What is a California Benefit Corporation?
By Jeremy Chen
Created by the Corporate Flexibility Act of 2011, the California Benefit Corporation is a corporate form specifically designed for social enterprises to pursue both for-profit and non-profit objectives. Benefit Corporations allow corporate officers and directors to take into account the triple bottom line of profit, people, and planet when making business decisions. It is currently available as a corporate form in the District of Columbia and in 16 states, including California.
So what exactly is a California Benefit Corporation? In some ways, it is like the C corporation. For example, it is taxed the same as a traditional corporation. The differences, however, are what define the California Benefit Corporation. Three main features differentiate it from the C corporation:
1. Public Benefit Purpose Required
A Benefit Corporation’s articles of incorporation must state that the corporation is a Benefit Corporation, and that one of its purposes is to create a general public benefit. As such, a company obligates itself to create a general public benefit by becoming a Benefit Corporation. A Benefit Corporation may additionally include any “specific public benefit” adopted by the corporation in its articles.
2. Corporate Governance – Greater Protection for Directors from Shareholders to Pursue the Triple Bottom Line
The Benefit Corporation provides greater protection to its officers and directors to pursue objectives that benefit society, the environment, and the corporation’s employees (a.k.a. the triple bottom line of profits, people and planet). These protections are manifested in two ways:
First, shareholders’ interests are no longer treated as primary to other interests. In a C corporation (and Social Purpose Corporation), directors must perform their duties in good faith in the best interests of the corporation and its shareholders. If the directors fail to do so, shareholders may bring a derivative lawsuit against the directors. Directors of a Benefit Corporation have the same obligation to act in the best interests of the corporation, but the interests of shareholders are not given priority over other stakeholder interests; and directors must also consider the stakeholder interests of employees, customers, ability to accomplish its public benefit purposes, and other interests.
Second, since directors of a Benefit Corporation must consider the many interests mentioned above in its decisionmaking, those considerations are automatically deemed to be in its best interests. In comparison, directors of a C corporation do not have to take the other considerations into account; but if they do, they may expose themselves to a shareholder derivative suit since considering those factors is not automatically deemed to be in the best interests of the corporation and its shareholders.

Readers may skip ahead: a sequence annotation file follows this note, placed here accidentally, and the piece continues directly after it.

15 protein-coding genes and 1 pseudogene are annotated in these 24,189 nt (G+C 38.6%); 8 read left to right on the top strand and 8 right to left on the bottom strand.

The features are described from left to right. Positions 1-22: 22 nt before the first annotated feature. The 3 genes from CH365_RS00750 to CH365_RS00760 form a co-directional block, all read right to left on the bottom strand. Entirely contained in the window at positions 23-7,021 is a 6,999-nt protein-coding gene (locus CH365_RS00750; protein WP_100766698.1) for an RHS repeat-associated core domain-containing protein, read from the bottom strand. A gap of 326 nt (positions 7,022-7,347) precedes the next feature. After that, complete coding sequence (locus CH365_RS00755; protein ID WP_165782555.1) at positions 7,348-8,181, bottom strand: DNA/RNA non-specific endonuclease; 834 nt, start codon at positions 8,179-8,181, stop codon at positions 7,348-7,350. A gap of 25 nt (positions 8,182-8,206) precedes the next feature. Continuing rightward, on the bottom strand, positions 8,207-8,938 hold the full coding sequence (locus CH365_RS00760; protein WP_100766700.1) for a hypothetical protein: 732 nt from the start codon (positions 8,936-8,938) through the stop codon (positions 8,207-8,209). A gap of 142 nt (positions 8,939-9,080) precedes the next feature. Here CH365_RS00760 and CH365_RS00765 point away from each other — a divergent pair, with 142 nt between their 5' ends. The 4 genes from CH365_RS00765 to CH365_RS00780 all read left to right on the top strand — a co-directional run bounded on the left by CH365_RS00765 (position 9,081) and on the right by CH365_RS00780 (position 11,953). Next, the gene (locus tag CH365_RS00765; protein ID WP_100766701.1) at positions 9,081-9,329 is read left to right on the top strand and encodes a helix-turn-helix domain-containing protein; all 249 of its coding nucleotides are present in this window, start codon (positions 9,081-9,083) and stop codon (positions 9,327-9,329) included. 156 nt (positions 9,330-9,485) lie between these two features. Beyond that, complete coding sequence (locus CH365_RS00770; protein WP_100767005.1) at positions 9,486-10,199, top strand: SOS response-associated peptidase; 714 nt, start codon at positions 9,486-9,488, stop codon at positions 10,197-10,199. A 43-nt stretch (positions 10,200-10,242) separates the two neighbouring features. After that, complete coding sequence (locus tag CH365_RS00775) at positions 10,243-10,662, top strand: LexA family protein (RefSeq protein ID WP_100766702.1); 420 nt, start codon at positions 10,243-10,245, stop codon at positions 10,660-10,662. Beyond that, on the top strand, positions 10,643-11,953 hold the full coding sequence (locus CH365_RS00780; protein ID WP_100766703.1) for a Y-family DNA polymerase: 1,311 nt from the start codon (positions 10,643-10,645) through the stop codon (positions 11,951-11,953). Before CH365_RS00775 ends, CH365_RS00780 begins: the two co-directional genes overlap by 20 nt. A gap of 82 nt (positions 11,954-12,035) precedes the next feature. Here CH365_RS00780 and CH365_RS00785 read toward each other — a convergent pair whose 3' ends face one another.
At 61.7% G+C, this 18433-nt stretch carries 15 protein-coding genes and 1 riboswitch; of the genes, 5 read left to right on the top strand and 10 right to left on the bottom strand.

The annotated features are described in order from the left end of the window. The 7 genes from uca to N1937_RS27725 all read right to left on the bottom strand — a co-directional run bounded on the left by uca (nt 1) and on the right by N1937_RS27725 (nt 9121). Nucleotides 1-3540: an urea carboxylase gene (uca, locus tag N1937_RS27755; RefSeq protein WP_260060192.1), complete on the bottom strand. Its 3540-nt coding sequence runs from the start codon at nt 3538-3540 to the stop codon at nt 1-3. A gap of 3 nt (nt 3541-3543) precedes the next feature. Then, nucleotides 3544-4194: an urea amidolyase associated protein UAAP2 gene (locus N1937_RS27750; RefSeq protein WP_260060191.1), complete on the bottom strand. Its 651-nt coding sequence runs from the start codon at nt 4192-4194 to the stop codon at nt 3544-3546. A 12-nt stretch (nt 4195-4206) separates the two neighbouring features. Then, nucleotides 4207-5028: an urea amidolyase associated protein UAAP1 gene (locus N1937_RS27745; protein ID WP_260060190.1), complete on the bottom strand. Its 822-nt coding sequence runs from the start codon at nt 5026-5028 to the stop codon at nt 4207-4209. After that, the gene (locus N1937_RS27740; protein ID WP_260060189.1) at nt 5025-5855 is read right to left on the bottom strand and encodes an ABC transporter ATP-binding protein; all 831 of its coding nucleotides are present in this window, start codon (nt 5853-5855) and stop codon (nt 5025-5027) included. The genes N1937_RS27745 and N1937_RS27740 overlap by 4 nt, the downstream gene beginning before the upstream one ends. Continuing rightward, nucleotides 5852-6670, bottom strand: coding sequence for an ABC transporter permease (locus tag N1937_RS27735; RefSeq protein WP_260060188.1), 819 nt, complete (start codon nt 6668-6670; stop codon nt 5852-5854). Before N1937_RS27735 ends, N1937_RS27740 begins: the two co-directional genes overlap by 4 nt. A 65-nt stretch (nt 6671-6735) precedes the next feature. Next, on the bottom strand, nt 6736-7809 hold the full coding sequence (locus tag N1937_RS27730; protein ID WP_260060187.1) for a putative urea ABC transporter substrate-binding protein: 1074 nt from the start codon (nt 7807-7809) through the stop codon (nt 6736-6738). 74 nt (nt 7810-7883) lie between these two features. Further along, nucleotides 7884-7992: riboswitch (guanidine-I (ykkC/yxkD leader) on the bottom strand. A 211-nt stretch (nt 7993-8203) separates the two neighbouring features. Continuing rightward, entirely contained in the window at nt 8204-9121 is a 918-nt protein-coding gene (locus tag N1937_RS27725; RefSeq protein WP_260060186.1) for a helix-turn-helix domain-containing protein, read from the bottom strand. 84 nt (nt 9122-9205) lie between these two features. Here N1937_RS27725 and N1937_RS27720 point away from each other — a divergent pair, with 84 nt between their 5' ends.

3. Transparency and Accountability Enforcement
Another major feature of Benefit Corporations is its built-in mechanisms to enforce transparency and accountability. These mechanisms are also discussed in “Accountability: How Benefit Corporations and Social Purpose Corporations Differ”
Third-Party Assessment Standard
Benefit Corporations are required to measure their overall social and environmental performance against a third-party standard. The standard adopted by a Benefit Corporation must meet certain statutory requirements, which an attorney can help review and determine. Generally, the standard must evaluate the Benefit Corporation’s impact on certain interests, and be created using necessary expertise by an independent organization that does not have significant financial ties to the Benefit Corporation. The Benefit Corporation, however, does not need to be independently certified by the organization that created the standard that it adopts.
Annual Benefit Report
To promote transparency, Benefit Corporations must produce an “Annual Benefit Report” outlining its performance in accomplishing its public benefit goals. This report must include the performance assessment discussed above, and it must be made available online via the Benefit Corporation’s website.
Benefit Enforcement Proceeding
Lastly, a public benefit enforcement proceeding can be brought against the directors or officers for violating their duties regarding the Benefit Corporation’s benefit interests and purposes. This proceeding can be brought by the Benefit Corporation itself, or derivatively by a shareholder, a director, or a person or group owning 5 percent or more in corporate equity. Damages are limited to injunctive relief, and money damages are not available.
In closing, the Benefit Corporation is markedly different from the C corporation in its commitment to social and environmental goals. Social entrepreneurs should be committed in their missions before deciding to incorporate as a Benefit Corporation because it requires commitments to many different interests beyond profit maximization.
This corporate form is not appropriate for every company because there are many complex considerations to take into account. As such, it is always best to consult an attorney and other experts to assist you in making the best decision for your company.
Disclaimer. The information in this article is not legal advice, and is provided only for informational purposes. This article is only a general discussion, and does not include all relevant information regarding the topics and issues addressed within it.
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